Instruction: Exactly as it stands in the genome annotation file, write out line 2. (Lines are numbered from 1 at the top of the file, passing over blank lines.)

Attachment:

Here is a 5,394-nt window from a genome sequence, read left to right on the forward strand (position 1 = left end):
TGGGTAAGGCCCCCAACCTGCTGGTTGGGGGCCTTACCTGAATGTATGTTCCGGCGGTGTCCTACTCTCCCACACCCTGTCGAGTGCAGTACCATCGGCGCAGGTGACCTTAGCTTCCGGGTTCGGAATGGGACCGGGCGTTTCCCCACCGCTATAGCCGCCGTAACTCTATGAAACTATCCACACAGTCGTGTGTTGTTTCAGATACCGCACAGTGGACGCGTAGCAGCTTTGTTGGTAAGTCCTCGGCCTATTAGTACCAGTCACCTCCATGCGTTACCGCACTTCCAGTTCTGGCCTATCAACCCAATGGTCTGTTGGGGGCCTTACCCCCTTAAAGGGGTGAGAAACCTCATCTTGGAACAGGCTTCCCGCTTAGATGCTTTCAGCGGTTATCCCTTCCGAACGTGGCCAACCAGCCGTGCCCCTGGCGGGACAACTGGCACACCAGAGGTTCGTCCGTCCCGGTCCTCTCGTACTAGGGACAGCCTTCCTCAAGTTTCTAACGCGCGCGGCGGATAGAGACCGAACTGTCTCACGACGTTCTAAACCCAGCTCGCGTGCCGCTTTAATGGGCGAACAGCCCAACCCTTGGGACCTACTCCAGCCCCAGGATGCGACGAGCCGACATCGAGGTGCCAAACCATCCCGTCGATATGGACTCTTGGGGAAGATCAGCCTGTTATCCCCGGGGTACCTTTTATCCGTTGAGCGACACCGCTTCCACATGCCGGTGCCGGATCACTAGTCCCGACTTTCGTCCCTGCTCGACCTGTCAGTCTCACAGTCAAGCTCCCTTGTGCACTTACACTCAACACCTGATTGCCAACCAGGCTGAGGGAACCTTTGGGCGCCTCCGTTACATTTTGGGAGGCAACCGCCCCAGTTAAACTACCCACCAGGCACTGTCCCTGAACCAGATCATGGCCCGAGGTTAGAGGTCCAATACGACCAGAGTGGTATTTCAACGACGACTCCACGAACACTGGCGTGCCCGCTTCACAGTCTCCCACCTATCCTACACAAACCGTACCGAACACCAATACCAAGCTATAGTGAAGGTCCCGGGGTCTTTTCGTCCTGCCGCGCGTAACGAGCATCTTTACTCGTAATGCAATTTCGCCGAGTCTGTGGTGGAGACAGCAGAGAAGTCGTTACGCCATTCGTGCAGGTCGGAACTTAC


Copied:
TGGGTAAGGCCCCCAACCTGCTGGTTGGGGGCCTTACCTGAATGTATGTTCCGGCGGTGTCCTACTCTCCCACACCCTGTCGAGTGCAGTACCATCGGCGCAGGTGACCTTAGCTTCCGGGTTCGGAATGGGACCGGGCGTTTCCCCACCGCTATAGCCGCCGTAACTCTATGAAACTATCCACACAGTCGTGTGTTGTTTCAGATACCGCACAGTGGACGCGTAGCAGCTTTGTTGGTAAGTCCTCGGCCTATTAGTACCAGTCACCTCCATGCGTTACCGCACTTCCAGTTCTGGCCTATCAACCCAATGGTCTGTTGGGGGCCTTACCCCCTTAAAGGGGTGAGAAACCTCATCTTGGAACAGGCTTCCCGCTTAGATGCTTTCAGCGGTTATCCCTTCCGAACGTGGCCAACCAGCCGTGCCCCTGGCGGGACAACTGGCACACCAGAGGTTCGTCCGTCCCGGTCCTCTCGTACTAGGGACAGCCTTCCTCAAGTTTCTAACGCGCGCGGCGGATAGAGACCGAACTGTCTCACGACGTTCTAAACCCAGCTCGCGTGCCGCTTTAATGGGCGAACAGCCCAACCCTTGGGACCTACTCCAGCCCCAGGATGCGACGAGCCGACATCGAGGTGCCAAACCATCCCGTCGATATGGACTCTTGGGGAAGATCAGCCTGTTATCCCCGGGGTACCTTTTATCCGTTGAGCGACACCGCTTCCACATGCCGGTGCCGGATCACTAGTCCCGACTTTCGTCCCTGCTCGACCTGTCAGTCTCACAGTCAAGCTCCCTTGTGCACTTACACTCAACACCTGATTGCCAACCAGGCTGAGGGAACCTTTGGGCGCCTCCGTTACATTTTGGGAGGCAACCGCCCCAGTTAAACTACCCACCAGGCACTGTCCCTGAACCAGATCATGGCCCGAGGTTAGAGGTCCAATACGACCAGAGTGGTATTTCAACGACGACTCCACGAACACTGGCGTGCCCGCTTCACAGTCTCCCACCTATCCTACACAAACCGTACCGAACACCAATACCAAGCTATAGTGAAGGTCCCGGGGTCTTTTCGTCCTGCCGCGCGTAACGAGCATCTTTACTCGTAATGCAATTTCGCCGAGTCTGTGGTGGAGACAGCAGAGAAGTCGTTACGCCATTCGTGCAGGTCGGAACTTAC